US, Canada and Mexico 2026 World Cup bid committee ramping up efforts

Soccer federation presidents at 2026 World Cup bid press event

With their World Cup bid due in less than five months, it’s getting to be crunch time for CONCACAF’s United Bid Committee.

Only 142 days remain before the committee representing the United States, Canada and Mexico’s joint World Cup bid must submit a proposal to FIFA for the hosting rights to the 2026 World Cup. There is still plenty of work to be done before the March 16 deadline, including organizing all aspects of the bid that currently has 32 potential host cities.

“You will certainly see over the course of the next months more outreach here within the US,” said United Bid Committee executive director John Kristick on a conference call on Tuesday. “Our cities are very eager to be promoting within their constituent groups the benefits of hosting and just showing their support, and we are working with them very closely.

“In fact, a few weeks from now, just prior to the American Thanksgiving holiday, we will have an information session in Houston where we will bring all the cities in the bid process together for a series of meetings to exchange ideas on the promotion of the bid, to talk more about some of the hosting requirements. That will happen on the week of Nov. 13.”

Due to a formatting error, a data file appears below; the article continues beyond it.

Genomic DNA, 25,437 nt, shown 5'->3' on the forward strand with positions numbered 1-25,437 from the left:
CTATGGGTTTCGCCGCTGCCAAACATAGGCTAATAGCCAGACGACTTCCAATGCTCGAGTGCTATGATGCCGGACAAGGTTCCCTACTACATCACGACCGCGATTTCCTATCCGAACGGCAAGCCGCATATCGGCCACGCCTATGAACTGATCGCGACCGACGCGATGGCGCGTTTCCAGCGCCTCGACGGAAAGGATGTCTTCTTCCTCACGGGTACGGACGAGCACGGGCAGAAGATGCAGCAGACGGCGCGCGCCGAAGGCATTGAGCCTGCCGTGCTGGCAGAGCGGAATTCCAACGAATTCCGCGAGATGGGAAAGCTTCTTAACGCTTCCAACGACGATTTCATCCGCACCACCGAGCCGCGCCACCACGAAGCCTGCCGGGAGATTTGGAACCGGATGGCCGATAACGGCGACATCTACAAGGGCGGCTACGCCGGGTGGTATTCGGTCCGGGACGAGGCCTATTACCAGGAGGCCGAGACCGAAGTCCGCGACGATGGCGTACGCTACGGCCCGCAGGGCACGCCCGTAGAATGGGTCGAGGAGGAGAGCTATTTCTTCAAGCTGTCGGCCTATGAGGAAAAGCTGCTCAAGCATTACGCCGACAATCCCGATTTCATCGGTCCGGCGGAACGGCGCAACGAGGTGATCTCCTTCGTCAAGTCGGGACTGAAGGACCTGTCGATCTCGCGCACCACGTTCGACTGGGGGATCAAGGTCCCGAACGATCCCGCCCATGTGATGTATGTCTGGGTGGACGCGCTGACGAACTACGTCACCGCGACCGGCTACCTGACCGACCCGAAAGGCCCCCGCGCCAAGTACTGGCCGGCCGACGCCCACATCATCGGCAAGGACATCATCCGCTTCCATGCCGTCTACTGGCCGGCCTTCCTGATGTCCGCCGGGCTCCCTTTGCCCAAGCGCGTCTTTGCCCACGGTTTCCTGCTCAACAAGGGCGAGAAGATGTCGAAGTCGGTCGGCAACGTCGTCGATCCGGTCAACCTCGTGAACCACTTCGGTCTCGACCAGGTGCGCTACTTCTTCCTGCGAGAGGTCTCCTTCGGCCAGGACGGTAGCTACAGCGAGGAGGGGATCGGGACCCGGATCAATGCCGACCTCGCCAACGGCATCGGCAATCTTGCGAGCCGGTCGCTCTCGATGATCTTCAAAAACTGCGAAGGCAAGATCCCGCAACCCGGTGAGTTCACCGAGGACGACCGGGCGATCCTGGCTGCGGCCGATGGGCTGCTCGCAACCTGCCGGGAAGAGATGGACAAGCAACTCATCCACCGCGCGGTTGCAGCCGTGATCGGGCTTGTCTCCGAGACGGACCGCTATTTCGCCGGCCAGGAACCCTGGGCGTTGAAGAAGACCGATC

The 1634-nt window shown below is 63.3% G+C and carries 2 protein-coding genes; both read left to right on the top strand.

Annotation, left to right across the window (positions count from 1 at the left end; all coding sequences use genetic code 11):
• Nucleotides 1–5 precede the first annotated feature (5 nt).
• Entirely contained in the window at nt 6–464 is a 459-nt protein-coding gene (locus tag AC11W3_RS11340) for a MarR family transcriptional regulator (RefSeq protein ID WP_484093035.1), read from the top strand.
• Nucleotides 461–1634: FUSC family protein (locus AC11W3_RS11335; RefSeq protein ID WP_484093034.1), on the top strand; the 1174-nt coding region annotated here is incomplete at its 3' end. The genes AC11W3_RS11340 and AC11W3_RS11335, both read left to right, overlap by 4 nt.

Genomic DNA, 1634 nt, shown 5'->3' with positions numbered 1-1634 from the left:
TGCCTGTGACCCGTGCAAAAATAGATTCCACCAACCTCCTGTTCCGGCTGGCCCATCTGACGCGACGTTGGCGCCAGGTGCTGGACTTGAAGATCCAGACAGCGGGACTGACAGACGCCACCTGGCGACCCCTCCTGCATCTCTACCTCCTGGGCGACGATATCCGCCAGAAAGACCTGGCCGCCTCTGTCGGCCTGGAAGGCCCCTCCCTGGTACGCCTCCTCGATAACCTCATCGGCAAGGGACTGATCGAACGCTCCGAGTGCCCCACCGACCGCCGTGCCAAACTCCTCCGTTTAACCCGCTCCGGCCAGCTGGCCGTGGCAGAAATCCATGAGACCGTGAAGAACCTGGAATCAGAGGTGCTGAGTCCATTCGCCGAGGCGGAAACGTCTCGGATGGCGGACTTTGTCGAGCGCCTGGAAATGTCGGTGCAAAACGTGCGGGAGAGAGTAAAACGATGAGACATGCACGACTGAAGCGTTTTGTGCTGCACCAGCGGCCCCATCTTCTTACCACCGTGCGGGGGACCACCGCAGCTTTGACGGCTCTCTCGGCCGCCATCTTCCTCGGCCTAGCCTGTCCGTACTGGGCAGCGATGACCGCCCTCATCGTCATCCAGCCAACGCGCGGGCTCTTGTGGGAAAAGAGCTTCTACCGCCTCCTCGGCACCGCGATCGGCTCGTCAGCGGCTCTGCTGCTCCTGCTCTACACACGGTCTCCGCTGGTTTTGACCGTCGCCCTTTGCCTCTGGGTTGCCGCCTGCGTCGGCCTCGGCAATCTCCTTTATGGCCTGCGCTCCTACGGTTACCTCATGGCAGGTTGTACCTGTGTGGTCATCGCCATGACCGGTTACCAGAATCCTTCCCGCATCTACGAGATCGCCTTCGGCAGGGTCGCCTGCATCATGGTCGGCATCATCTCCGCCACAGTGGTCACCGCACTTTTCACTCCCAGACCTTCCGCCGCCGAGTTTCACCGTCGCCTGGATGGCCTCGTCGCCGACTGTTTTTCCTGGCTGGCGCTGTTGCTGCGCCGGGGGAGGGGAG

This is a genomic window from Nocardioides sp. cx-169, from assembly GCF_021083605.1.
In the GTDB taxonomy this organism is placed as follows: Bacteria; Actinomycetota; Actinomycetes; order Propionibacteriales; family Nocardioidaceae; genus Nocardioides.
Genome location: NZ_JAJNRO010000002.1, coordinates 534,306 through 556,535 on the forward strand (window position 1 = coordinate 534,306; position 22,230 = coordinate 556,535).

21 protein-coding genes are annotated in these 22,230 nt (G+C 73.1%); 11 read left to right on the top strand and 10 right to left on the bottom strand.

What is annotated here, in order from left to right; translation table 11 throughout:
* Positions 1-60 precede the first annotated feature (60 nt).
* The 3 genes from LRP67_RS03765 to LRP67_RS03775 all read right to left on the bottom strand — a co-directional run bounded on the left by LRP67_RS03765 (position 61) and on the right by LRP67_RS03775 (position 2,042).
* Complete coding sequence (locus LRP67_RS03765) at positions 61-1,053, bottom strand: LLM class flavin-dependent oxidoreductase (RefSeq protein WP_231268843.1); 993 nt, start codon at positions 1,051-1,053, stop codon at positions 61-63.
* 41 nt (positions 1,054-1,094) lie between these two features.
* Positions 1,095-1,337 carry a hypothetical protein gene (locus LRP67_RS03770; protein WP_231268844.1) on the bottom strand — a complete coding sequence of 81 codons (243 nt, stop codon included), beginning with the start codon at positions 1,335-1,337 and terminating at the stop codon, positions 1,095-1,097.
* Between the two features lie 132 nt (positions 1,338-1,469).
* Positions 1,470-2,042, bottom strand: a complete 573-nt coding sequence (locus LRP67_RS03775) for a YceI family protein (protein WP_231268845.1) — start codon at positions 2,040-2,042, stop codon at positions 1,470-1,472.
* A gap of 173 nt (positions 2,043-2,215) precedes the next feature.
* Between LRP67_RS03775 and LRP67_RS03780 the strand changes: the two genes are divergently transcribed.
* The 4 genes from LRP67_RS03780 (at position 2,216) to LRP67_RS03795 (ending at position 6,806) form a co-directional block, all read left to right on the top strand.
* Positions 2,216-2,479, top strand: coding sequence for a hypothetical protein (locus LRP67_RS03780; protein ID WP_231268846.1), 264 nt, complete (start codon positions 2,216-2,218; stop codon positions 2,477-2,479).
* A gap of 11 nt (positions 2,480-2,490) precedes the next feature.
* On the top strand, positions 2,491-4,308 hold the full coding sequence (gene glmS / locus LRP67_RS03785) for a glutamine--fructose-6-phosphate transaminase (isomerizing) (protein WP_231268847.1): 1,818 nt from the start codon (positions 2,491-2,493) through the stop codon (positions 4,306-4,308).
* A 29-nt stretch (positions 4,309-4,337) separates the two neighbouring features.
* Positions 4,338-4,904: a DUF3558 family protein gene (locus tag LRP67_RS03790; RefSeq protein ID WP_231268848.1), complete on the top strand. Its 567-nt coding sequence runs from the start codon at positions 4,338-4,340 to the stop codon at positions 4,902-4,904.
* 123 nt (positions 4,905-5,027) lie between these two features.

After that date and following the submission of the formalized bid in March, the United Bid Committee is expecting FIFA to send representatives to North America to assess the three countries and address any questions the sport’s governing body might have.

The United Bid Committee has not been given a specific date as to when that might be, but nonetheless plans to begin lobbying FIFA voters between March 16 and decision day in June.  

“At that time, you would see more of a natural shift where there would then be, based on the FIFA rules that are set out, more external outreach,” said Kristick.

As for whether anything will change if bid chairman Sunil Gulati does not return for another term as US Soccer president, Kristick said the status quo would remain. Gulati, who has come under scrutiny since the US national team’s World Cup qualifying failure earlier this month, has not yet declared whether he will run for the presidency once more when elections are held in February.

Morocco is the only other country bidding for the 2026 World Cup, which will be the first World Cup to expand to 48 teams.

“Every day I wake up and I look at the calendar between now and March 16, and I have 142 days to work with my colleagues in Canada and Mexico to meet the requirements that FIFA puts forward. That’s really where we’re focused on,” said Kristick. “That being said, Sunil is a wonderful supporter, he’s chairman of the bid committee, he’s done a tremendous amount over the course of his career to support the game’s development, and we welcome the support that he continues to give us on the bid. What happens beyond that is really in the hands of the process that’s in governance of US Soccer.

“[If he isn’t elected again] nothing changes for the task that we have at hand, which is to pull together our bid to meet all the requirements that FIFA stipulates. From that standpoint, nothing changes.”